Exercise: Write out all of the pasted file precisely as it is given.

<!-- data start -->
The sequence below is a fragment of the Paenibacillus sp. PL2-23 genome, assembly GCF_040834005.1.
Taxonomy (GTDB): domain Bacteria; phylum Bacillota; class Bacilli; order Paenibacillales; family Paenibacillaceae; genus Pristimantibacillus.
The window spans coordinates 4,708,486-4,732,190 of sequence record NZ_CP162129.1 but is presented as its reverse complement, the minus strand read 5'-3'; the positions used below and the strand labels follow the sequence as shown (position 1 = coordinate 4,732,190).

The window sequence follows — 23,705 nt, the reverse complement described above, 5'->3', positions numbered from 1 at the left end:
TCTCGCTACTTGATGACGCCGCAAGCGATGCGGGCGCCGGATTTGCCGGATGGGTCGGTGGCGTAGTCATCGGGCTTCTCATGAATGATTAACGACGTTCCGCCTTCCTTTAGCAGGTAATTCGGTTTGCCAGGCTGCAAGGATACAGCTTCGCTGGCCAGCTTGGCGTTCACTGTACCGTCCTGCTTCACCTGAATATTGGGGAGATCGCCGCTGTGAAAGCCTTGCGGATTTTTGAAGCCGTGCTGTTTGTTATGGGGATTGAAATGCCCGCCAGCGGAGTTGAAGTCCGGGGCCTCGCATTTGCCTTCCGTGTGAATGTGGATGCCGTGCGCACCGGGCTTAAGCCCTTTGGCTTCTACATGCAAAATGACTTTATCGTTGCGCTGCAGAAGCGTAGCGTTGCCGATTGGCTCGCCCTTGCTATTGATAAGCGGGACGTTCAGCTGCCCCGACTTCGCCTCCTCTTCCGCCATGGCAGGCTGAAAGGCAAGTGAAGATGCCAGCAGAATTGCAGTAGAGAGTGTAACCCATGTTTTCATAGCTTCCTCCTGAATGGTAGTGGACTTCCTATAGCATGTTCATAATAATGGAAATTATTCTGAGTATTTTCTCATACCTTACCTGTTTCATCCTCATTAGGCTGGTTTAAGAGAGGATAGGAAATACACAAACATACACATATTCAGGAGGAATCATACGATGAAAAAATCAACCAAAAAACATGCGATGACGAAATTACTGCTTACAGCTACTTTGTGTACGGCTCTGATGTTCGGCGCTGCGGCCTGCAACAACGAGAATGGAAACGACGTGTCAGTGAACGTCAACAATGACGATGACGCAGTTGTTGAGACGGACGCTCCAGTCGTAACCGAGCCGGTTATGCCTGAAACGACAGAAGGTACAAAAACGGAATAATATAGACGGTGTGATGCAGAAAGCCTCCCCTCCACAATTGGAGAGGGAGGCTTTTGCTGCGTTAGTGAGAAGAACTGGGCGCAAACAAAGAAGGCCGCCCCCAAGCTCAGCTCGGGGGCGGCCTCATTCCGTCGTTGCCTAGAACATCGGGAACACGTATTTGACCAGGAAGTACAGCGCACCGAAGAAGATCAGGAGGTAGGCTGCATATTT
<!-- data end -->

The sequence below is a fragment of the Paenibacillus sp. PL2-23 genome, assembly GCF_040834005.1.
Taxonomy (GTDB): domain Bacteria; phylum Bacillota; class Bacilli; order Paenibacillales; family Paenibacillaceae; genus Pristimantibacillus.
The window spans coordinates 4,708,486-4,732,190 of sequence record NZ_CP162129.1 but is presented as its reverse complement, the minus strand read 5'-3'; the positions used below and the strand labels follow the sequence as shown (position 1 = coordinate 4,732,190).

The window sequence follows — 23,705 nt, the reverse complement described above, 5'->3', positions numbered from 1 at the left end:
TCTCGCTACTTGATGACGCCGCAAGCGATGCGGGCGCCGGATTTGCCGGATGGGTCGGTGGCGTAGTCATCGGGCTTCTCATGAATGATTAACGACGTTCCGCCTTCCTTTAGCAGGTAATTCGGTTTGCCAGGCTGCAAGGATACAGCTTCGCTGGCCAGCTTGGCGTTCACTGTACCGTCCTGCTTCACCTGAATATTGGGGAGATCGCCGCTGTGAAAGCCTTGCGGATTTTTGAAGCCGTGCTGTTTGTTATGGGGATTGAAATGCCCGCCAGCGGAGTTGAAGTCCGGGGCCTCGCATTTGCCTTCCGTGTGAATGTGGATGCCGTGCGCACCGGGCTTAAGCCCTTTGGCTTCTACATGCAAAATGACTTTATCGTTGCGCTGCAGAAGCGTAGCGTTGCCGATTGGCTCGCCCTTGCTATTGATAAGCGGGACGTTCAGCTGCCCCGACTTCGCCTCCTCTTCCGCCATGGCAGGCTGAAAGGCAAGTGAAGATGCCAGCAGAATTGCAGTAGAGAGTGTAACCCATGTTTTCATAGCTTCCTCCTGAATGGTAGTGGACTTCCTATAGCATGTTCATAATAATGGAAATTATTCTGAGTATTTTCTCATACCTTACCTGTTTCATCCTCATTAGGCTGGTTTAAGAGAGGATAGGAAATACACAAACATACACATATTCAGGAGGAATCATACGATGAAAAAATCAACCAAAAAACATGCGATGACGAAATTACTGCTTACAGCTACTTTGTGTACGGCTCTGATGTTCGGCGCTGCGGCCTGCAACAACGAGAATGGAAACGACGTGTCAGTGAACGTCAACAATGACGATGACGCAGTTGTTGAGACGGACGCTCCAGTCGTAACCGAGCCGGTTATGCCTGAAACGACAGAAGGTACAAAAACGGAATAATATAGACGGTGTGATGCAGAAAGCCTCCCCTCCACAATTGGAGAGGGAGGCTTTTGCTGCGTTAGTGAGAAGAACTGGGCGCAAACAAAGAAGGCCGCCCCCAAGCTCAGCTCGGGGGCGGCCTCATTCCGTCGTTGCCTAGAACATCGGGAACACGTATTTGACCAGGAAGTACAGCGCACCGAAGAAGATCAGGAGGTAGGCTGCATATTT